(Check out our other player card posts here.)

The 2018-2019 off-season is rolling along after the New Year, and one of the latest dominoes to fall is catcher Jonathan Lucroy.

After playing for the Texas Rangers in 2016-17 and the Oakland A’s in 2018, Lucroy will stay in the American League West when he suits up for the Los Angeles Angels in 2019.

Normally, I wouldn’t put too much thought into current-player baseball cards because I’m old and kind of stuck in the 1970s through the early 1990s — my childhood, basically.  But I have to admit that there are plenty of good-looking “new” cards out there, even if I don’t understand them all.

So earlier this winter, I decided to host a Rookie Card Grudge Match pitting a current player making news (Yonder Alonso) v. one of the most comparable guys from my era (Sid Bream), according to Baseball Reference. You can read the resulting piece, which also contains the “rules” of this game, here.

And, as you might have guessed, I’m reprising this contest today, with a focus on Lucroy.

Luckily for us (old guys), BB Ref has one of our own heroes as the most similar player to the Angels’ new catcher, both through age 32 and for his career (to this point).

That guy is none other than the inimitable Terry Kennedy.

Jonathan Lucroy Terry Kennedy

The Rookie Cards

For Kennedy, who debuted with the St. Louis Cardinals in 1978, there is only one real rookie card to consider — 1979 Topps Cardinals Prospects (#729).

Lucroy’s case is a bit stickier, as he debuted for the Milawaukee Brewers in 2010, meaning there are multiple choices — some of them basic, some of them premature (2008), some of them fancy.

My tastes are pretty meat-and-potatoes when it comes to baseball cards, and I do have a soft spot for catchers pictured in Catcher Mode. Those criteria still leave me with a few options, but I’m going with the 2010 Topps Update (#US-143) card.

We could quibble about the definition of “rookie card” or debate the merits of other early Lucroy issues, but we won’t. Or at least I won’t. Feel free to tell me how wrong I am in the comments.

Now, with the contestants identified, let’s get on with the game.

1979 topps terry kennedy

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Card Fronts

The 1979 Kennedy card is a nostalgia-inducing beast even beyond the normal nostalgia-inducing beastiness of a normal 40-year-old card.

I mean, you’ve got Tom Bruno and his 70s ‘stache.

You’ve got George Frazier, who you haven’t thought about since at least 1983.

You’ve got a young Terry Kennedy in his Redbirds hat.

And it’s all in black and white. On a clean old design with plenty of white space.


The Lucroy card, on the other hand, features a great action shot of Lucroy right after he’s fielded a ball in front of the plate and right before he unfurls a throw to first base.

It’s, like, perfect.

2010 Topps Update Jonathan Lucroy

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Except …

The umpire photobombs the whole left side of the thing between you and the action on the field.

Hey, Ump! You make a better door than a window!

And what’s the funky parabola design thing at the far left of the card?  No clue.

So, clean up the left of the card, and Lucroy is the winner for me. As things stand, though …

Winner: 1979 Topps Terry Kennedy

Card Backs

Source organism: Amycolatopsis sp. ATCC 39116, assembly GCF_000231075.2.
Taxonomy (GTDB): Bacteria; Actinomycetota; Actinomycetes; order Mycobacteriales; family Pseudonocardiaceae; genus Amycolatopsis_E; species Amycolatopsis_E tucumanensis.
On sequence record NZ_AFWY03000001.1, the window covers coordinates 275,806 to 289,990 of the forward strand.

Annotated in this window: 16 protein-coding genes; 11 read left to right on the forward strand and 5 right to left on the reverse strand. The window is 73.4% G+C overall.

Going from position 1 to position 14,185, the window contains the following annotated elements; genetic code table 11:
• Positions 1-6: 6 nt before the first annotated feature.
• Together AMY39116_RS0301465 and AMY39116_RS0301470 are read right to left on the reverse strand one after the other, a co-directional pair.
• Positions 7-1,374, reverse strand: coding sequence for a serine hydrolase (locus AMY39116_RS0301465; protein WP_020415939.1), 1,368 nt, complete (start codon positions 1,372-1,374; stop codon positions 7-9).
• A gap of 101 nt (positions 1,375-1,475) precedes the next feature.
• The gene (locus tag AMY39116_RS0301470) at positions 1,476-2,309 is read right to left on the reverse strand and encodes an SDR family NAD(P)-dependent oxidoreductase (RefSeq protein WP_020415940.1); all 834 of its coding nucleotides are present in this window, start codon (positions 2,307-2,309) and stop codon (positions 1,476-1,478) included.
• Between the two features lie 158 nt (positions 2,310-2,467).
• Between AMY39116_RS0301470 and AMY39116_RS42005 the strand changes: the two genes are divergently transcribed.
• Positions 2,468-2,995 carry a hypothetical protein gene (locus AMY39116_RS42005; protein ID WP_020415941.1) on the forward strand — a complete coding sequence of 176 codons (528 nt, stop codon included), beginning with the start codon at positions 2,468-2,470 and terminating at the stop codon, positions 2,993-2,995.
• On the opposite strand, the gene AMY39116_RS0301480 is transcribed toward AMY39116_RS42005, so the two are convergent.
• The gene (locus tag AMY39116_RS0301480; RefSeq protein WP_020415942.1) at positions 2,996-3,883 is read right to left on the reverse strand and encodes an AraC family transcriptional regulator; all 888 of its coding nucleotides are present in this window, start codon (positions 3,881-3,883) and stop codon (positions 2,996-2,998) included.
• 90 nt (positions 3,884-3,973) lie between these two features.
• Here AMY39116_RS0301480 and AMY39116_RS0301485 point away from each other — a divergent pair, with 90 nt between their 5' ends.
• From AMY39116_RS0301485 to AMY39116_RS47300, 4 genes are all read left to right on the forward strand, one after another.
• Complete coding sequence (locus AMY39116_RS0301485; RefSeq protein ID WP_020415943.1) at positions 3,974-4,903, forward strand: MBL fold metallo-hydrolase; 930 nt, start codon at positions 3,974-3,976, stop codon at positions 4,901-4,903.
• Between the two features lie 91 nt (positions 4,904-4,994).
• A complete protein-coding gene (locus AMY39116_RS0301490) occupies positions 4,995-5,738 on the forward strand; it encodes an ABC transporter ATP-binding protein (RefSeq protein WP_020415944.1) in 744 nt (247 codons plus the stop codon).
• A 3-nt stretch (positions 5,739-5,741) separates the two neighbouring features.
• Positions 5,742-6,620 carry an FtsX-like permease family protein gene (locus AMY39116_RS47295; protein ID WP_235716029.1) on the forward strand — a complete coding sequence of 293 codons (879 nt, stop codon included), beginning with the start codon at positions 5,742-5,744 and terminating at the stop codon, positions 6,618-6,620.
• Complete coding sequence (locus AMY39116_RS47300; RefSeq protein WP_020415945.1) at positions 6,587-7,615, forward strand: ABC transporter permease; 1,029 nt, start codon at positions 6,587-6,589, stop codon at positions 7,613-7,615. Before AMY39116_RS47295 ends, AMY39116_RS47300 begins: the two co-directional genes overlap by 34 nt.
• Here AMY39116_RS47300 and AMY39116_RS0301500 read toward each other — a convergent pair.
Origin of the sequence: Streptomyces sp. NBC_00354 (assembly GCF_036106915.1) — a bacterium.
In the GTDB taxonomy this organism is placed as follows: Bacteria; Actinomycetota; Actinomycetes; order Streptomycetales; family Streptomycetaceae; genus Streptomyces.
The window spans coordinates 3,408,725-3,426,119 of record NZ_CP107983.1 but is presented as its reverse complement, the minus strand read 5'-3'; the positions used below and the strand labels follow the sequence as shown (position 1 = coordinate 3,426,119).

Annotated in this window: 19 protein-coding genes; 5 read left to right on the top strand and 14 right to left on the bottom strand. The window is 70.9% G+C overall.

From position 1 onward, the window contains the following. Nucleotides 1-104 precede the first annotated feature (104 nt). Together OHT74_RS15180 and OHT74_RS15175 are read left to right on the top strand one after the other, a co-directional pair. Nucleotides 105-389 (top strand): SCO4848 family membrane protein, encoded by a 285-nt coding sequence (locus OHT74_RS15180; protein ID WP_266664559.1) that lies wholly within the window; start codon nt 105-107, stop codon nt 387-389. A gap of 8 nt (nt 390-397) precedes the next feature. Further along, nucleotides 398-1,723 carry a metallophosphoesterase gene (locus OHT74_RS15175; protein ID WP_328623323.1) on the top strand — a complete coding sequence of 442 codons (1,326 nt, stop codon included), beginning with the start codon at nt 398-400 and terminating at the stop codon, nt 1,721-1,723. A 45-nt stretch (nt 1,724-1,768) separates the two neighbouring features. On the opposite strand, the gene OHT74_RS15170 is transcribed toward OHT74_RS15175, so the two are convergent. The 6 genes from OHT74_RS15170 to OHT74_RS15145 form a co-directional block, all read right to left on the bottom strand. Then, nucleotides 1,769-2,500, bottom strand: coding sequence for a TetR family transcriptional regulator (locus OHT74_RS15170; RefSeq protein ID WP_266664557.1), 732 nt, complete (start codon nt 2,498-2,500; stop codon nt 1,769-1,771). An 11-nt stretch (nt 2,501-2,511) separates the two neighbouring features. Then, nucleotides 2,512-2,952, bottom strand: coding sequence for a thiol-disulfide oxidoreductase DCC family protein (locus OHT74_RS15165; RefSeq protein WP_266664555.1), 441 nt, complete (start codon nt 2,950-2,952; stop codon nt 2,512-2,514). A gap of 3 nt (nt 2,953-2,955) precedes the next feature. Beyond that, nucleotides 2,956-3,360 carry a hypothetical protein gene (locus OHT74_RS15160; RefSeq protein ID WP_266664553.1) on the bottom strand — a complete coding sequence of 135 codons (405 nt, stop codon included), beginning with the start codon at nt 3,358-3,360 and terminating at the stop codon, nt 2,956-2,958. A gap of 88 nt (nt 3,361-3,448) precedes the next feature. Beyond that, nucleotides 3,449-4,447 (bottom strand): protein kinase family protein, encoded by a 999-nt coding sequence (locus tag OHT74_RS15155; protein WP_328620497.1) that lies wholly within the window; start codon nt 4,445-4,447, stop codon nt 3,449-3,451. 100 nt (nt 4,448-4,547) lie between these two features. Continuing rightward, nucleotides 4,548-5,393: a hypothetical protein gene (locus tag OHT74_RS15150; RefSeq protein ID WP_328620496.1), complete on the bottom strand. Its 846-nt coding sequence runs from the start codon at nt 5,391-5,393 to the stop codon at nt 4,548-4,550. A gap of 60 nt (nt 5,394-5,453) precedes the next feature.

1979 Topps Terry Kennedy (back)

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Not much happening on the back of the 1979 Cards Prospects card, though you do get a look at the home town for the three gents. Think this sort of thing led to any unwanted fan interactions?

Oh, and you also got a check mark next to each name. Just what do you think that meant? Topps had completed its background check of each player? You had this one card, so you had all three players … check them off your list?  *shrug*

On the other hand, Lucroy looks more like some sort of 1980s movie cyborg than a baseball player on the back of his 2010 card. Still, if you can look past the Bono glasses and Storm Trooper tools of ignorance, the card back looks pretty good …

Full color photo … statistics … Brewers logo … text block of career highlights.

Two vastly different approaches to card backs, so it all comes down to personal preference.

For me, on this day …

Winner: 2010 Topps Update Jonathan Lucroy

2010 Topps Update Jonathan Lucroy (back)

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When it comes to making you feel like a kid again, to transporting you back to the golden days of the hobby, there is no comparison here.

Just take a look at the “Card Fronts” section above for all the ways that the Terry Kennedy rookie card can make you feel all warm and fuzzy.

Well, for some of the ways … because that stripped-down, nothing-to-it-card back and that mushy brown-gray card stock only add to the nostalgia.

The Lucroy rookie looks good and even has some vintage flair with the catcher-in-action shot presented in a horizontal format, but c’mon …

Winner: 1979 Topps Terry Kennedy

1979 topps terry kennedy

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Overall Winner

Jonathan Lucroy is a wonderful player, and I’m sure he’ll do good things with the Angels.

And his best rookie card (says me) is plenty nice. Glossy, modern, eye-catching.

But with a narrow and subjective victory in the “Card Backs” category and fairly sound trouncings in “Card Fronts” and “Feels,” his 2010 Topps Update didn’t stand a chance.

The 1979 Topps Terry Kennedy is our clear and easy winner in this rookie card showdown.

(Check out our other player card posts here.)